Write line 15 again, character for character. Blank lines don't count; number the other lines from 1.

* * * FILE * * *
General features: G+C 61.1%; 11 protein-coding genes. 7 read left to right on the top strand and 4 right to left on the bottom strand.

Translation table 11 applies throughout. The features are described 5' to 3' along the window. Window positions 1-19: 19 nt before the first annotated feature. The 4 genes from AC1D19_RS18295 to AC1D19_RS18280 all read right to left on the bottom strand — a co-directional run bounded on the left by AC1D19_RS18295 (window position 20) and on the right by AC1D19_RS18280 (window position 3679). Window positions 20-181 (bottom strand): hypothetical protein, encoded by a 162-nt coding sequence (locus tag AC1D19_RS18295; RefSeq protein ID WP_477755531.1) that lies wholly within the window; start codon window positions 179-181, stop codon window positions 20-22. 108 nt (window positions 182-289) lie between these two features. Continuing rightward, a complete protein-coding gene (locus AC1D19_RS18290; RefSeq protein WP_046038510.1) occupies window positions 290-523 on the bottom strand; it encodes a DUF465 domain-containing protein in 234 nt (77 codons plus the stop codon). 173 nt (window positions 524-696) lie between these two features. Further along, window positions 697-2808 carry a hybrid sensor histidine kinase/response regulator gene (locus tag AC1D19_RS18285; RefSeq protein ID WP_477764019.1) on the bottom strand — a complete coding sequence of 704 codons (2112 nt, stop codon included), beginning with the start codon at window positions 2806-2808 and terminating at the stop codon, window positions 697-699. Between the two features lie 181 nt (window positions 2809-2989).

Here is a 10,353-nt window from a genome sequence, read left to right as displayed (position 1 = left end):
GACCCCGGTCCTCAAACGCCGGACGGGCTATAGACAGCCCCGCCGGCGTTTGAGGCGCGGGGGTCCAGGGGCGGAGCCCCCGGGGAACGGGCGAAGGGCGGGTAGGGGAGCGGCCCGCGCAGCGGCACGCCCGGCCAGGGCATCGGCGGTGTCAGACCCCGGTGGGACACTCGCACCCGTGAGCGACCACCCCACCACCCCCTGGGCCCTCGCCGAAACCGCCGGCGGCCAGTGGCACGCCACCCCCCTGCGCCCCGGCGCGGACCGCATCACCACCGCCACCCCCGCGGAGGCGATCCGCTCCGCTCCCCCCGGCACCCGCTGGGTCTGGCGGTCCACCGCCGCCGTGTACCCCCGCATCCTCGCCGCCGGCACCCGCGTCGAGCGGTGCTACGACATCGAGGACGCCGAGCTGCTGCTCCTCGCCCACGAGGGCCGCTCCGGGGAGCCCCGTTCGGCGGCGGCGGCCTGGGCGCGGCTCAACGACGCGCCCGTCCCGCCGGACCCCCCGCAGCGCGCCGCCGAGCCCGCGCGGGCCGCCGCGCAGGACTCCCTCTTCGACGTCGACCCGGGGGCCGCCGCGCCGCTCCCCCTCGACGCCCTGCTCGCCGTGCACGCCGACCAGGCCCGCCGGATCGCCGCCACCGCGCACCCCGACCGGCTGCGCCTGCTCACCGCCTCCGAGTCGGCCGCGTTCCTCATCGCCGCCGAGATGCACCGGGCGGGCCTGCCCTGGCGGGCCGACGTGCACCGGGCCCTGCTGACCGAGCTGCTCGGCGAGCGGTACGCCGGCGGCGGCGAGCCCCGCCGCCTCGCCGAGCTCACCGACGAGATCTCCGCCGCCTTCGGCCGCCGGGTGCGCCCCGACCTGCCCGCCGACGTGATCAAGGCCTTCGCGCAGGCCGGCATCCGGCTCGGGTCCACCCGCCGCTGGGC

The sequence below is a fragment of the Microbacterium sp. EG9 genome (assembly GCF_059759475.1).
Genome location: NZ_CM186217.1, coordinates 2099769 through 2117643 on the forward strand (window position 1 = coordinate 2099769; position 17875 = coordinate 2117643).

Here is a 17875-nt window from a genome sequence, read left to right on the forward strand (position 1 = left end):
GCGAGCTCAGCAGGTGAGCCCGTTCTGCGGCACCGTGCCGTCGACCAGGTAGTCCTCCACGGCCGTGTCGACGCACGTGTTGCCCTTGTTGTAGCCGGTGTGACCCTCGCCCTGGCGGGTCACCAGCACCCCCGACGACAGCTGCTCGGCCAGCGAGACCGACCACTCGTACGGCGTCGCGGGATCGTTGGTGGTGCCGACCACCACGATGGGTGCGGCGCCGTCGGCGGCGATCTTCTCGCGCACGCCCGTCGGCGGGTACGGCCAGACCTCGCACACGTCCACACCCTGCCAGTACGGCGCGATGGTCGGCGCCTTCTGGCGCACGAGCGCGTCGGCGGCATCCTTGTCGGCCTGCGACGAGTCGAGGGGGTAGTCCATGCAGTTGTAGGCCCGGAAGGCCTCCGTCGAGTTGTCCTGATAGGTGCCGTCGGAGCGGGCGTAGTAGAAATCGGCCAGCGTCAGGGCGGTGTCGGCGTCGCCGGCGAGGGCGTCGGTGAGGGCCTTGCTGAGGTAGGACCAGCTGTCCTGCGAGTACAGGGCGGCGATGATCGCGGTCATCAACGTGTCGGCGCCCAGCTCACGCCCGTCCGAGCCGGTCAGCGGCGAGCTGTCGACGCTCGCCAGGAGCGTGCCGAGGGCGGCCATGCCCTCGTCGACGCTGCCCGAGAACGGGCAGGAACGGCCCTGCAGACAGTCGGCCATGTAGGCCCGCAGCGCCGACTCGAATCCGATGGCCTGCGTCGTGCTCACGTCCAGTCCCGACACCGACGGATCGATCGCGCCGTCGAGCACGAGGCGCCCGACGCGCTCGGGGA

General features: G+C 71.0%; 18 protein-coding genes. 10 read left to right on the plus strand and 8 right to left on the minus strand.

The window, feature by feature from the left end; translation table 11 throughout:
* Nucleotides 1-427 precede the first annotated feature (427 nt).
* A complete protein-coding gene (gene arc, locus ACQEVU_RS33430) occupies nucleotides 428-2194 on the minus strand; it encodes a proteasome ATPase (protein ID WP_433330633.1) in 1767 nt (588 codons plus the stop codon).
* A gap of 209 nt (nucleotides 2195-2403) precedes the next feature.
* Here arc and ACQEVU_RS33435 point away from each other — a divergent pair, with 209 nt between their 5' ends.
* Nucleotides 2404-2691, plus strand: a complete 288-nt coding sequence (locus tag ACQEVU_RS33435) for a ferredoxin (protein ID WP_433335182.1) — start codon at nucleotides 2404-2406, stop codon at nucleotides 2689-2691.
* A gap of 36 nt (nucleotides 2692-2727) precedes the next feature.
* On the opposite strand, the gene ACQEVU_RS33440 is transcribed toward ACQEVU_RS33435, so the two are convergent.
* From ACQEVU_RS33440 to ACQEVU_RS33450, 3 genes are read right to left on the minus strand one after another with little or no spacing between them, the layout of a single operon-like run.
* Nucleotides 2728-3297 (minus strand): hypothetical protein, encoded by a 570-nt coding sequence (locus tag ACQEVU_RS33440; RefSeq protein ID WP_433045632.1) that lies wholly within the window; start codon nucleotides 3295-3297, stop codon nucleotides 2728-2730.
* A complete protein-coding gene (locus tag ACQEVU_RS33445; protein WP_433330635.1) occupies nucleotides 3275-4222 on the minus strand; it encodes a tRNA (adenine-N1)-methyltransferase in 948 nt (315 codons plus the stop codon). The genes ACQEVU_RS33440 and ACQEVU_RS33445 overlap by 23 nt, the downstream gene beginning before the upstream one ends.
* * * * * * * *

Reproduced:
* Nucleotides 2404-2691, plus strand: a complete 288-nt coding sequence (locus tag ACQEVU_RS33435) for a ferredoxin (protein ID WP_433335182.1) — start codon at nucleotides 2404-2406, stop codon at nucleotides 2689-2691.